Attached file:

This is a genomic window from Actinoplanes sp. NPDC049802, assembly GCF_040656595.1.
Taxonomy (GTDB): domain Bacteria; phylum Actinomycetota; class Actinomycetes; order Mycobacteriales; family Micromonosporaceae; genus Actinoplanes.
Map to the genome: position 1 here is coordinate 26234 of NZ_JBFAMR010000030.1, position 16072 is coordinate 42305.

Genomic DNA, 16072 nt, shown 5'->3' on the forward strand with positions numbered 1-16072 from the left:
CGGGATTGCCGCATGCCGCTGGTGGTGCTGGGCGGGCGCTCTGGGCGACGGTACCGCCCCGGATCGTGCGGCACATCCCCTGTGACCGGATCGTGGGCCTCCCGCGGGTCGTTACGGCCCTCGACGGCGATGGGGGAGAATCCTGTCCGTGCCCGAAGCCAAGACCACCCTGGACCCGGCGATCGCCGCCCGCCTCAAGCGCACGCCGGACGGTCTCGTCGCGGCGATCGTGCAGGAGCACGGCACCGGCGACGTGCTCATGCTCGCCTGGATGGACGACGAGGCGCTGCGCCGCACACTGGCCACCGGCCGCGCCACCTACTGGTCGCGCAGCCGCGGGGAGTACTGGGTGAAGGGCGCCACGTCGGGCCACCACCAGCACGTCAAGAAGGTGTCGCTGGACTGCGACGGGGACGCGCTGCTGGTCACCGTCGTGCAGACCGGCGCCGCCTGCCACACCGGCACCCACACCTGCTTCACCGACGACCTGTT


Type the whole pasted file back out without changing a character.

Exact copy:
This is a genomic window from Actinoplanes sp. NPDC049802, assembly GCF_040656595.1.
Taxonomy (GTDB): domain Bacteria; phylum Actinomycetota; class Actinomycetes; order Mycobacteriales; family Micromonosporaceae; genus Actinoplanes.
Map to the genome: position 1 here is coordinate 26234 of NZ_JBFAMR010000030.1, position 16072 is coordinate 42305.

Genomic DNA, 16072 nt, shown 5'->3' on the forward strand with positions numbered 1-16072 from the left:
CGGGATTGCCGCATGCCGCTGGTGGTGCTGGGCGGGCGCTCTGGGCGACGGTACCGCCCCGGATCGTGCGGCACATCCCCTGTGACCGGATCGTGGGCCTCCCGCGGGTCGTTACGGCCCTCGACGGCGATGGGGGAGAATCCTGTCCGTGCCCGAAGCCAAGACCACCCTGGACCCGGCGATCGCCGCCCGCCTCAAGCGCACGCCGGACGGTCTCGTCGCGGCGATCGTGCAGGAGCACGGCACCGGCGACGTGCTCATGCTCGCCTGGATGGACGACGAGGCGCTGCGCCGCACACTGGCCACCGGCCGCGCCACCTACTGGTCGCGCAGCCGCGGGGAGTACTGGGTGAAGGGCGCCACGTCGGGCCACCACCAGCACGTCAAGAAGGTGTCGCTGGACTGCGACGGGGACGCGCTGCTGGTCACCGTCGTGCAGACCGGCGCCGCCTGCCACACCGGCACCCACACCTGCTTCACCGACGACCTGTT